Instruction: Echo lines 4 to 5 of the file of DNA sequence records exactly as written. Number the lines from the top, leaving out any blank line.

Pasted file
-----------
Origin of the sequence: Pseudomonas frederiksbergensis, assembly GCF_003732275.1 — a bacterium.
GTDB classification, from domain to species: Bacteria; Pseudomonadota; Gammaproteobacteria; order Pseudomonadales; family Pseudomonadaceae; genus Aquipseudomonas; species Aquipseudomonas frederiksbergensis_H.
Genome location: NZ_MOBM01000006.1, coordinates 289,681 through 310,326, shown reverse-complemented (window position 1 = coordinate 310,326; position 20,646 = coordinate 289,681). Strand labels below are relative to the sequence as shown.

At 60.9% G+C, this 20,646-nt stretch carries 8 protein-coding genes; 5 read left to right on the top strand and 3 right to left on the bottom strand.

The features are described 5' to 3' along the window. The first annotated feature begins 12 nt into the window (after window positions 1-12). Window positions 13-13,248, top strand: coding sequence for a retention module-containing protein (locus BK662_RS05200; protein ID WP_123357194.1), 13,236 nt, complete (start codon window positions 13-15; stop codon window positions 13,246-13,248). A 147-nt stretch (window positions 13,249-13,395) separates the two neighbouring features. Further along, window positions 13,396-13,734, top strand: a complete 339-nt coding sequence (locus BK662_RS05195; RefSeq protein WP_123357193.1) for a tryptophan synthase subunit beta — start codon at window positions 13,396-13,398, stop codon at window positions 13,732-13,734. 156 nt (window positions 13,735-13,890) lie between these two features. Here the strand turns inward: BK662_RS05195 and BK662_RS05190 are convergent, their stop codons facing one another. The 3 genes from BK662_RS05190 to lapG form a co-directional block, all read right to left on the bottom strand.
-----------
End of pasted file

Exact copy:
At 60.9% G+C, this 20,646-nt stretch carries 8 protein-coding genes; 5 read left to right on the top strand and 3 right to left on the bottom strand.

The features are described 5' to 3' along the window. The first annotated feature begins 12 nt into the window (after window positions 1-12). Window positions 13-13,248, top strand: coding sequence for a retention module-containing protein (locus BK662_RS05200; protein ID WP_123357194.1), 13,236 nt, complete (start codon window positions 13-15; stop codon window positions 13,246-13,248). A 147-nt stretch (window positions 13,249-13,395) separates the two neighbouring features. Further along, window positions 13,396-13,734, top strand: a complete 339-nt coding sequence (locus BK662_RS05195; RefSeq protein WP_123357193.1) for a tryptophan synthase subunit beta — start codon at window positions 13,396-13,398, stop codon at window positions 13,732-13,734. 156 nt (window positions 13,735-13,890) lie between these two features. Here the strand turns inward: BK662_RS05195 and BK662_RS05190 are convergent, their stop codons facing one another. The 3 genes from BK662_RS05190 to lapG form a co-directional block, all read right to left on the bottom strand.